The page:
Barca's El Clasico masterclass not a patch on Dion Dublin
I was fortunate to witness probably the most complete football performance IÃ¢ÂÂve ever seen last Monday night as Barca beat Real Madrid 5-0 at Camp Nou.
I canÃ¢ÂÂt recall a side so flawless and so dominant against such quality opposition. Every Barca player was exceptional and worthy of the superlatives lavished on them. Lionel Messi, David Villa, Xavi and Andres Iniesta won most of the plaudits, but their defence was peerless, while Sergio Busquets had his best game in a Barca shirt. I used to consider Busquets a bit of a tool, then I interviewed him and changed my opinion.
I watched El Clasico from the press box, where I was covering the game for various publications. The man from The Telegraph was on my left, a man who probably wasnÃ¢ÂÂt a journalist on my right. He smoked roll-ups throughout and celebrated each Barca goal. He was absolutely buzzing and I was pleased for him, if not by his smoke.
It also made me realise the difference between being a fan and a journalist. I could appreciate that Barca were brilliant, but I felt nothing like the Barca fan when they scored. I love the football Barca play and was happy for their players and my Barca supporting friends, but theyÃ¢ÂÂre not my team. They could have won 50-0 and I wouldnÃ¢ÂÂt have felt like I did in 1992 seeing Dion Dublin score a last minute winner from the old caged away end at SouthamptonÃ¢ÂÂs Dell in the rain.
IÃ¢ÂÂm extremely fortunate to be paid to attend games like El Clasico. Mates came over from Manchester with Ã¢ÂÂ¬300 to buy tickets on the black market and struggled to get in, but watching another team simply doesnÃ¢ÂÂt compare with the team you support. I saw FC UnitedÃ¢ÂÂs magnificent victory at Rochdale in the FA Cup last month. I was standing in the away end surrounded by friends who have worked hard to make FC a success. The atmosphere was brilliant and they were naturally delighted. I applauded when FC scored and smiled at the barmy antics around me, yet felt the same indifference as watching Barca.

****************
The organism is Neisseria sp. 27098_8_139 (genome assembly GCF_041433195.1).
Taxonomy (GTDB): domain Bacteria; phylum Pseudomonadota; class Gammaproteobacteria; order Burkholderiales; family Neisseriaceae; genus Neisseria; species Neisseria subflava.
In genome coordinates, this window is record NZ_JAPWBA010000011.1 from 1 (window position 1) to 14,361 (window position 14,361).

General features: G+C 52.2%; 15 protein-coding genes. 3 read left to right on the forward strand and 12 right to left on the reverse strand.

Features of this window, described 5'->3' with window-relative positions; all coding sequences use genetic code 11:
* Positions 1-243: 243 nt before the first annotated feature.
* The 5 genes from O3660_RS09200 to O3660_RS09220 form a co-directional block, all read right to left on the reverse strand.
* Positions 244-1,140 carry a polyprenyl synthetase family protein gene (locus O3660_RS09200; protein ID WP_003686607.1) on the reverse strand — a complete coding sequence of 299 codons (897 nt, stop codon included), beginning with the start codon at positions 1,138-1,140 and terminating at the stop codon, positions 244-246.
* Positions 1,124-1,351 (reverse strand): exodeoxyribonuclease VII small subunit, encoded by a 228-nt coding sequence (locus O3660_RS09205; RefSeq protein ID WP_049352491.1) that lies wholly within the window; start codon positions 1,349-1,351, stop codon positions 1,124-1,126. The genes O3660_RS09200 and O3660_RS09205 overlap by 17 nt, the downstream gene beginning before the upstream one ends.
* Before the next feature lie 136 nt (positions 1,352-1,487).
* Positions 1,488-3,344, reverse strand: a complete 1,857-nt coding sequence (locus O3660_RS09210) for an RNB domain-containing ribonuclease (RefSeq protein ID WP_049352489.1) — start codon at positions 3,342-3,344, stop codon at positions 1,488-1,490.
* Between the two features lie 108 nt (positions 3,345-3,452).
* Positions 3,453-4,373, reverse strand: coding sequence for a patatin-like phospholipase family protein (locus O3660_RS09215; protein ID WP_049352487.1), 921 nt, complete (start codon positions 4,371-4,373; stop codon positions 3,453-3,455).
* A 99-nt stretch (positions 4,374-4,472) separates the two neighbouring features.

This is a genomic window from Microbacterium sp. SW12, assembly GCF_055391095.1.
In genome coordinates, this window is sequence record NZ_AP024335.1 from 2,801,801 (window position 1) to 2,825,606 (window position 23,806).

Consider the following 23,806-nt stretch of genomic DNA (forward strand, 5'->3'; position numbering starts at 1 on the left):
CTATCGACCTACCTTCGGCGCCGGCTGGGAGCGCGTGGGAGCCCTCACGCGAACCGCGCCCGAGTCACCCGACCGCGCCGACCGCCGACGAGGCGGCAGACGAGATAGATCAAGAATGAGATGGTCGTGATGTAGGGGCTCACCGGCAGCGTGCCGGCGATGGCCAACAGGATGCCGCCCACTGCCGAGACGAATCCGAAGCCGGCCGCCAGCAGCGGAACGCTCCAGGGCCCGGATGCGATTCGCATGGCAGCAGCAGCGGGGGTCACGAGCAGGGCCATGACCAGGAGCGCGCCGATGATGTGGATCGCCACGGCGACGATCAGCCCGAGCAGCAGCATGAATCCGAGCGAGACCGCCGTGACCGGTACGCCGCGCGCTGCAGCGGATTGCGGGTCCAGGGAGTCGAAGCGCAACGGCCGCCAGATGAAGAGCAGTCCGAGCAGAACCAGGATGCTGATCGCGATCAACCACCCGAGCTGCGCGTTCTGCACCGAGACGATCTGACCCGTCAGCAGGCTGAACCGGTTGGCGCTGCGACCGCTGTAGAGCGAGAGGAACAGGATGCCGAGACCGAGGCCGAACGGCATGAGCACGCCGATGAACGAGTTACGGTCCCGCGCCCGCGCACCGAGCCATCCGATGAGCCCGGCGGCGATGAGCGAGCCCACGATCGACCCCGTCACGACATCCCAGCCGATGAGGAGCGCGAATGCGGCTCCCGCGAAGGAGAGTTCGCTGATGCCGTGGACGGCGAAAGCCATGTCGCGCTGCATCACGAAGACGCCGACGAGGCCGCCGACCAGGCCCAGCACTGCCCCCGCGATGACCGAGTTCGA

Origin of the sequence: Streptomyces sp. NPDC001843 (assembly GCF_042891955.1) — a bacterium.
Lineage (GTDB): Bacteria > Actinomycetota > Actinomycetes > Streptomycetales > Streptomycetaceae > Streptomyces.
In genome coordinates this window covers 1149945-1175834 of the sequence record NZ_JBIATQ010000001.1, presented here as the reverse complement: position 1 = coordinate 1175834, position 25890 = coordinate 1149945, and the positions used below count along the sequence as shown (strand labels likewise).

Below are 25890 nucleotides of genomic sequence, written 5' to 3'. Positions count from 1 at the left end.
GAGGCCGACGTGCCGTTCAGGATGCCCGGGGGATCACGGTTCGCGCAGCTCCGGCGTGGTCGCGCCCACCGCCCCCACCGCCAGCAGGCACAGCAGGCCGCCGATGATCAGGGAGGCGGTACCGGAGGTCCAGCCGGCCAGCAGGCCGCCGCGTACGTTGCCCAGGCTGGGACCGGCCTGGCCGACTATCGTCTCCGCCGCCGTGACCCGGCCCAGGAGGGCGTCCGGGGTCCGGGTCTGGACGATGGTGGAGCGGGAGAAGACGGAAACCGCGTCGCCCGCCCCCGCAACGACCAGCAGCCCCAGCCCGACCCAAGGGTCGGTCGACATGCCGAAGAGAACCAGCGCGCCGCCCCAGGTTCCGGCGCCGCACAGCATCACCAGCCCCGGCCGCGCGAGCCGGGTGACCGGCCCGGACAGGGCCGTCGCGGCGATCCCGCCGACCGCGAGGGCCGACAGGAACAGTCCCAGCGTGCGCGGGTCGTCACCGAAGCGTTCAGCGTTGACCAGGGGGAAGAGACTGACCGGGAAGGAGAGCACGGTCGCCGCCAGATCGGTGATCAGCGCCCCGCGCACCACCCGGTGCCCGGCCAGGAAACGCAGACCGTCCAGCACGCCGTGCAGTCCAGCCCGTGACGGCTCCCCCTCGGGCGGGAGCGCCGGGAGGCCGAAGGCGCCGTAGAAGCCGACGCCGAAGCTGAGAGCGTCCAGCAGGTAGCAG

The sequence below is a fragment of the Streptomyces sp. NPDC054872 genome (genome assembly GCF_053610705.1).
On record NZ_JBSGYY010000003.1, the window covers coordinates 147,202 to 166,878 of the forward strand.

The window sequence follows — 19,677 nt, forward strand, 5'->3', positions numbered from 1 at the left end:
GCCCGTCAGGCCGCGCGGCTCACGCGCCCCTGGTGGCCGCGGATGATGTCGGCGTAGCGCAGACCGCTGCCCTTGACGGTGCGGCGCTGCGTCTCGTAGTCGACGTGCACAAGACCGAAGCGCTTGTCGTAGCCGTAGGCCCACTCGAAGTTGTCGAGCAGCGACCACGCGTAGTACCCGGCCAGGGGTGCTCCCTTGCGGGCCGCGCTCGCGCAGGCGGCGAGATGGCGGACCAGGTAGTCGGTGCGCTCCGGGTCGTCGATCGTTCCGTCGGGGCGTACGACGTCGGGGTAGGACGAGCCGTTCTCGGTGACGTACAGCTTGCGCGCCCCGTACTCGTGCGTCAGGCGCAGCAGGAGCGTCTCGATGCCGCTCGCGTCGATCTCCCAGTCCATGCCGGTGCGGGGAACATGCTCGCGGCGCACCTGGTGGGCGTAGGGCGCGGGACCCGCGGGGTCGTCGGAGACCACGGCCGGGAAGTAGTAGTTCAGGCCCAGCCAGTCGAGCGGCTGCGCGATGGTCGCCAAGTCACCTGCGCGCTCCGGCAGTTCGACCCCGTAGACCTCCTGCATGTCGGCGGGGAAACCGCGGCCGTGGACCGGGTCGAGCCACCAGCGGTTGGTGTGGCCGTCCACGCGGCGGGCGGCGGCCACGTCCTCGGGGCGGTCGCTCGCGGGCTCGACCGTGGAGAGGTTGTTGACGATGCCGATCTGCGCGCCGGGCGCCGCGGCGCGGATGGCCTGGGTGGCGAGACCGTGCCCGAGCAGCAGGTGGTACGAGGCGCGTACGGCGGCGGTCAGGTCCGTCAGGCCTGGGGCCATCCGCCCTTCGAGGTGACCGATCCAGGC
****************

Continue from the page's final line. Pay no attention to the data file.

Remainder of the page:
ItÃ¢ÂÂs not like that with Manchester United. I was distraught when United lost the league in Ã¢ÂÂ92 and Barca beat United 4-0 in Ã¢ÂÂ94 (below). I was elated when United came from 2-0 down to beat Juventus 3-2 in 1999 and enjoyed that more than the famous final itself. You canÃ¢ÂÂt help the way you feel.
I buzzed off the 2008 Champions League final, but was down following defeat in Rome a year later.
Why? What was I supporting? I loathe the Glazers owning Manchester United. Most of the players donÃ¢ÂÂt really care too much about the fans either, so what is it that you support? The history and tradition of the club? The future aspirations? The football? The community and fellow fans?
The only other time I get so involved is if I watch one of my brothers play, my flesh and blood. Because I know the sacrifices they and the family have made, the training and the work. I once went to see my brother play at Barrow away on a Tuesday night. We drove up together, following his team coach and uncertain whether the game would go ahead because of the rain. My brotherÃ¢ÂÂs team mates took the piss out of the groundsman whoÃ¢ÂÂd worked his backside off to get the pitch sorted and considered the 25 other travelling fans as odd balls. Which, if IÃ¢ÂÂm honest, most were.
I stood alone surrounded by Barrow fans under a big covered terrace. They were not happy, more so when my brother scored an equaliser for a 1-1 draw. I ran down to the front of the terrace like a loon and he came over and celebrated and fans behind me told me to Ã¢ÂÂFuck offÃ¢ÂÂ. It was a life affirming moment. Better than Barca 5 Madrid 0? Yes, it was.